If you list out the major issues that lead to an unwanted increase in bounce rate, scroll time will sit at the top, period! Nobody likes to make meaningless scrolls, and it kills the interest to finish a blog. If you fail to present your message before your readers lose their interest, you have failed as a blogger.
A Visual Driven blog makes more sense than its text-heavy counterpart. In fact, if you create two versions of a blog, the first being rich in image and the second being text-heavy, chances are the former one will get more traffic. Not only that, your readers will be able to make sense out of it more easily and in less time.
However, the problem arises when you have to find a trade-off between scroll-time and keeping it enrich with images. It's a very annoying job, as there is no absolute formula for solving it. What would you do, if you have used the shortest possible version of a blog but are failing to keep it that way due to an image? Would you scrap off the image, or try to make the blog shorter? Remember, only one image is enough to double the scroll-time, which is not at all a good thing for you.
At times you might face a situation when you are failing to accommodate an image inside a Page without compromising its quality. It's not your fault, neither does it mean you lack the skill. If you are using Elementor, you can insert a high-quality image without having to crop or compress it. Also, you can keep the scroll-time at tolerable levels. How? Let's find out.
The most popular elements library out there, Essential Addons is proud to introduce the EA Image Scroller element. This element is built for the sole purpose of maintaining a moderate scroll-time for your blogs.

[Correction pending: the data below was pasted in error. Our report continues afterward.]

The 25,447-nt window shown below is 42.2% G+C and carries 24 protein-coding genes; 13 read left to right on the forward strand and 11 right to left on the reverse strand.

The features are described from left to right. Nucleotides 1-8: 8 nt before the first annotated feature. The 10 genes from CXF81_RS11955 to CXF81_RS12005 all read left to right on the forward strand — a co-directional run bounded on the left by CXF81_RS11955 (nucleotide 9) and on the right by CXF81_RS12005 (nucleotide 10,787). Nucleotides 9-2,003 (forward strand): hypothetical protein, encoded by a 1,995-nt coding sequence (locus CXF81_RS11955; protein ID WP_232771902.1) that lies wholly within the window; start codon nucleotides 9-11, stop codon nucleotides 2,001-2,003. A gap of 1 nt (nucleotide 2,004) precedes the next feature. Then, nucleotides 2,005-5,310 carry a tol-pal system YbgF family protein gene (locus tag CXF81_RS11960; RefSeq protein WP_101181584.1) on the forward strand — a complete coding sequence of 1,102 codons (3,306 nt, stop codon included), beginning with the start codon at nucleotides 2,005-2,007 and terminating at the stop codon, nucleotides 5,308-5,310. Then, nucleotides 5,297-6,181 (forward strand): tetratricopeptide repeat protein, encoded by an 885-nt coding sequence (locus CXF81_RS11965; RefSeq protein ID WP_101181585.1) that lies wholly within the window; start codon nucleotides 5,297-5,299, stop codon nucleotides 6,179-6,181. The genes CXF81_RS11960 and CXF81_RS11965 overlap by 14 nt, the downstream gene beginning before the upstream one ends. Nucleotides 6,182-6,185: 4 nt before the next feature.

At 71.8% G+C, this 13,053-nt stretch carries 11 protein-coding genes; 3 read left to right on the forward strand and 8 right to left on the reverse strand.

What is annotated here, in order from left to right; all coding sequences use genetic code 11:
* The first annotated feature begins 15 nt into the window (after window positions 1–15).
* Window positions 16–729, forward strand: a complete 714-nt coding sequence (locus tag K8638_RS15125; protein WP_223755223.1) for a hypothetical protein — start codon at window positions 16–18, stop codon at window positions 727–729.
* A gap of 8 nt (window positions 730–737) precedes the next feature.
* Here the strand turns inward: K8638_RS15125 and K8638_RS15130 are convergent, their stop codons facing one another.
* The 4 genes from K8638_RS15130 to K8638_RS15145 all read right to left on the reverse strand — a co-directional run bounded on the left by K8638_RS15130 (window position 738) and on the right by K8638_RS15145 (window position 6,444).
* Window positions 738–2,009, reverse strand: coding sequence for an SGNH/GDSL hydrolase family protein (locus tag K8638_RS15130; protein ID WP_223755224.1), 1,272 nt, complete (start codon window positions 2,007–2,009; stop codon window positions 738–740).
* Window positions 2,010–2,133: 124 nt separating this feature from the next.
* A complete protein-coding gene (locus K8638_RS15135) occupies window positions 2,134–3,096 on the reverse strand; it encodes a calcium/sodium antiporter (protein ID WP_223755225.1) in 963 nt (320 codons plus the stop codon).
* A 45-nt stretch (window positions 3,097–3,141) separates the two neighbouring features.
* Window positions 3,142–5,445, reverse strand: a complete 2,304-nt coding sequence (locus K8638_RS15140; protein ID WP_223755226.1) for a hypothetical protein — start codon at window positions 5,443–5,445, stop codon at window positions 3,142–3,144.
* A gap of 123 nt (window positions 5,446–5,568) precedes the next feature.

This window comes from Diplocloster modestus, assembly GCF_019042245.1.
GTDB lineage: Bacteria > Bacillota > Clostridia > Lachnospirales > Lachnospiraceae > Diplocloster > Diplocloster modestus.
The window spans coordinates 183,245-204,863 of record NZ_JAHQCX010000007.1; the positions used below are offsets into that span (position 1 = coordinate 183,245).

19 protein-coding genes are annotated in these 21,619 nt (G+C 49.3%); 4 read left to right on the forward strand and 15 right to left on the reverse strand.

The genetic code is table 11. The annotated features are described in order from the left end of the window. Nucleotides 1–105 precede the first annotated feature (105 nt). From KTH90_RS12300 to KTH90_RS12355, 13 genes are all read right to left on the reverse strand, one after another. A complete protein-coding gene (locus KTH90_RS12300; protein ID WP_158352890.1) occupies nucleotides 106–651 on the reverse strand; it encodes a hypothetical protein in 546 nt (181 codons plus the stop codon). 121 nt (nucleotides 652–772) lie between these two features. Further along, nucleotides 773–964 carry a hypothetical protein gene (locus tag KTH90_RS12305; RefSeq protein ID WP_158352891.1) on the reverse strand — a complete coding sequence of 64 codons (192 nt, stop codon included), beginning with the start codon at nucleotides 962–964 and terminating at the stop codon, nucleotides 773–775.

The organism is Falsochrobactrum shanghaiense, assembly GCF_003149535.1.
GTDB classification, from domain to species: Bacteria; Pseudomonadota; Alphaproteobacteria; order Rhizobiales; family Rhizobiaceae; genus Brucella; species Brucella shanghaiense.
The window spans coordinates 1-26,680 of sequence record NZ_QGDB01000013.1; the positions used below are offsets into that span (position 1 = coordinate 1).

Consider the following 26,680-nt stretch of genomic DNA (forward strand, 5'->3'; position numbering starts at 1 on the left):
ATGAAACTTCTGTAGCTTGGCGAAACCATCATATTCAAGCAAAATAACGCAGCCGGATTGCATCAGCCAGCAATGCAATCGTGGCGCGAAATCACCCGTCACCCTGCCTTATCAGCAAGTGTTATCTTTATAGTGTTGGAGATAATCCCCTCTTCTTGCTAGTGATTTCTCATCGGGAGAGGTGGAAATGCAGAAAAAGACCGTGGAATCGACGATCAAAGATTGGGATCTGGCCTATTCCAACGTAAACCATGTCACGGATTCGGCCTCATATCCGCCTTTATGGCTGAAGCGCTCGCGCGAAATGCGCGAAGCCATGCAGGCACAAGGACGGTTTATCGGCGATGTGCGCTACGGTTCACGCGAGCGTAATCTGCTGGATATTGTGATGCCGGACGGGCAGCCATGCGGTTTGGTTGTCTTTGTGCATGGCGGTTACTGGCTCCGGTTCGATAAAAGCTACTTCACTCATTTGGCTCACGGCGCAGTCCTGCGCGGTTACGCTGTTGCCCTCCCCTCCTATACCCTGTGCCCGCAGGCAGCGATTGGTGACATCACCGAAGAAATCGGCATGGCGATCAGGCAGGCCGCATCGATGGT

You Set The Image Container Size
No matter what the size of the image is, you can set its Container Size according to your requirements. If you have an image that is long, extends vertically, then you might want to set the container size to half its height. This would create an amazing scroll effect to amaze your site visitors. On the other hand, if you have an image that extends horizontally, you can set the container size to half its width.
To set the Container size all you need to do is use a drop-down and adjust a bar. First, navigate to Content>>General. Set the Container height using the bar. Then set the Scroll Direction for the image-vertical or horizontal, using the drop-down.
The Image Starts Scrolling At Mouse-Hover
The purpose of using EA Image Scroll is to present images in a stylish way. Also, it helps to accommodate large images in limited space. Then comes the question of how you want the image scroll to trigger. There are two options, you can either make it start scrolling at mouse hover. This will not fail to amaze your readers. But it comes with a shortcoming. Your site visitors cannot pause the scroll if you use auto-scroll. So, if you have important information at the bottom part of the image, or if the subject of the image sits at the middle, your visitors will need to hover their mouse over the image multiple times to make sense out of it.
In that case, you can simply turn off the Auto-Scroll option. Yes, you are only one Toggle Bar away from disabling the Auto-Scroll feature. If you do that, the Auto Scroll will be replaced by a Scroll Bar. Now your visitors can pause, Scroll up, Scroll Down, Scroll Right or Scroll Left at their own will.
However, this does not mean the auto scroll isn't a useful effect. Imagine having to insert an image just for the purpose of decorating your web-page. In that case, inserting any bland image in combination with auto-scroll will help you achieve the right amount of action.
Also, even if you aren't dealing with large size images, you can use the EA Image Scroller just for its cool effect it comes with. EA Image Scroller lets you insert images in a totally different way than the traditional ones. Before we conclude, we would like to introduce another element that helps you insert two images without increasing the scroll-time.
Essential Addons comes with the EA Image Comparison element. Using this element you can place two images side-by-side. Moreover, this element lets your site visitors use a simple bar to unveil hidden areas of the images.